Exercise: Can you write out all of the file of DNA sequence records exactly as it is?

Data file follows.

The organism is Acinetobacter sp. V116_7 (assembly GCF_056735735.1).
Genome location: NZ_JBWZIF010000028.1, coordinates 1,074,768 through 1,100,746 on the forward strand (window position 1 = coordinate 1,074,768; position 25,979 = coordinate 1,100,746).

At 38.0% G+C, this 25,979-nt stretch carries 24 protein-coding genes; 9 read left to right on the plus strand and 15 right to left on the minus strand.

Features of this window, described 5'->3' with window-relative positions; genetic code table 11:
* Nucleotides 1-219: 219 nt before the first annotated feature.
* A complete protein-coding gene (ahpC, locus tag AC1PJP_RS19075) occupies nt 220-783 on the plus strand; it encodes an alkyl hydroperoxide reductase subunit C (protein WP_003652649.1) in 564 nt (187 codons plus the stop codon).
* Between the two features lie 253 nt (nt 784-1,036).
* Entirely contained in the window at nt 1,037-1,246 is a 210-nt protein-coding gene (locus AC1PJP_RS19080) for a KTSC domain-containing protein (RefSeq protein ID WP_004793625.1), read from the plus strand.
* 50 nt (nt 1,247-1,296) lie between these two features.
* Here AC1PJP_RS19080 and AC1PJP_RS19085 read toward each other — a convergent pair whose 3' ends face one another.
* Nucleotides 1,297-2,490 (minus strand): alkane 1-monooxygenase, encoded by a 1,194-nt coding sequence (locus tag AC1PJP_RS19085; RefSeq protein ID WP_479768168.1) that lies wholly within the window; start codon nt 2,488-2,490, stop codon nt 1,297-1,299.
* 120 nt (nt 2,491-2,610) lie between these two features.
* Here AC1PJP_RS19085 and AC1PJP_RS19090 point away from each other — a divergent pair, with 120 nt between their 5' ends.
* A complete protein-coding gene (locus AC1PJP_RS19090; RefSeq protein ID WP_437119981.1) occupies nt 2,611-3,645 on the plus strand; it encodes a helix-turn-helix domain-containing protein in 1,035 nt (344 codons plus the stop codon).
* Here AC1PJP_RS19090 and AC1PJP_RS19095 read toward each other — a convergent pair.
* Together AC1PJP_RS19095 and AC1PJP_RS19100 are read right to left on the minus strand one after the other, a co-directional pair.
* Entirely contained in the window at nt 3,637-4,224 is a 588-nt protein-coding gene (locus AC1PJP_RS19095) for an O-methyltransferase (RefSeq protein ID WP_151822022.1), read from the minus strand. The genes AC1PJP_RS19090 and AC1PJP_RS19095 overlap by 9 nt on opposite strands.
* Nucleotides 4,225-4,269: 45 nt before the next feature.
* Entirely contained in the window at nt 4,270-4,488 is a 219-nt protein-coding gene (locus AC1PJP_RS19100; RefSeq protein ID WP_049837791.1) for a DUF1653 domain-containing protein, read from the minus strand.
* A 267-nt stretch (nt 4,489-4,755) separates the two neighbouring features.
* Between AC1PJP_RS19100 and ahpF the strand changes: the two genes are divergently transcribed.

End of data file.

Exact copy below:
The organism is Acinetobacter sp. V116_7 (assembly GCF_056735735.1).
Genome location: NZ_JBWZIF010000028.1, coordinates 1,074,768 through 1,100,746 on the forward strand (window position 1 = coordinate 1,074,768; position 25,979 = coordinate 1,100,746).

At 38.0% G+C, this 25,979-nt stretch carries 24 protein-coding genes; 9 read left to right on the plus strand and 15 right to left on the minus strand.

Features of this window, described 5'->3' with window-relative positions; genetic code table 11:
* Nucleotides 1-219: 219 nt before the first annotated feature.
* A complete protein-coding gene (ahpC, locus tag AC1PJP_RS19075) occupies nt 220-783 on the plus strand; it encodes an alkyl hydroperoxide reductase subunit C (protein WP_003652649.1) in 564 nt (187 codons plus the stop codon).
* Between the two features lie 253 nt (nt 784-1,036).
* Entirely contained in the window at nt 1,037-1,246 is a 210-nt protein-coding gene (locus AC1PJP_RS19080) for a KTSC domain-containing protein (RefSeq protein ID WP_004793625.1), read from the plus strand.
* 50 nt (nt 1,247-1,296) lie between these two features.
* Here AC1PJP_RS19080 and AC1PJP_RS19085 read toward each other — a convergent pair whose 3' ends face one another.
* Nucleotides 1,297-2,490 (minus strand): alkane 1-monooxygenase, encoded by a 1,194-nt coding sequence (locus tag AC1PJP_RS19085; RefSeq protein ID WP_479768168.1) that lies wholly within the window; start codon nt 2,488-2,490, stop codon nt 1,297-1,299.
* 120 nt (nt 2,491-2,610) lie between these two features.
* Here AC1PJP_RS19085 and AC1PJP_RS19090 point away from each other — a divergent pair, with 120 nt between their 5' ends.
* A complete protein-coding gene (locus AC1PJP_RS19090; RefSeq protein ID WP_437119981.1) occupies nt 2,611-3,645 on the plus strand; it encodes a helix-turn-helix domain-containing protein in 1,035 nt (344 codons plus the stop codon).
* Here AC1PJP_RS19090 and AC1PJP_RS19095 read toward each other — a convergent pair.
* Together AC1PJP_RS19095 and AC1PJP_RS19100 are read right to left on the minus strand one after the other, a co-directional pair.
* Entirely contained in the window at nt 3,637-4,224 is a 588-nt protein-coding gene (locus AC1PJP_RS19095) for an O-methyltransferase (RefSeq protein ID WP_151822022.1), read from the minus strand. The genes AC1PJP_RS19090 and AC1PJP_RS19095 overlap by 9 nt on opposite strands.
* Nucleotides 4,225-4,269: 45 nt before the next feature.
* Entirely contained in the window at nt 4,270-4,488 is a 219-nt protein-coding gene (locus AC1PJP_RS19100; RefSeq protein ID WP_049837791.1) for a DUF1653 domain-containing protein, read from the minus strand.
* A 267-nt stretch (nt 4,489-4,755) separates the two neighbouring features.
* Between AC1PJP_RS19100 and ahpF the strand changes: the two genes are divergently transcribed.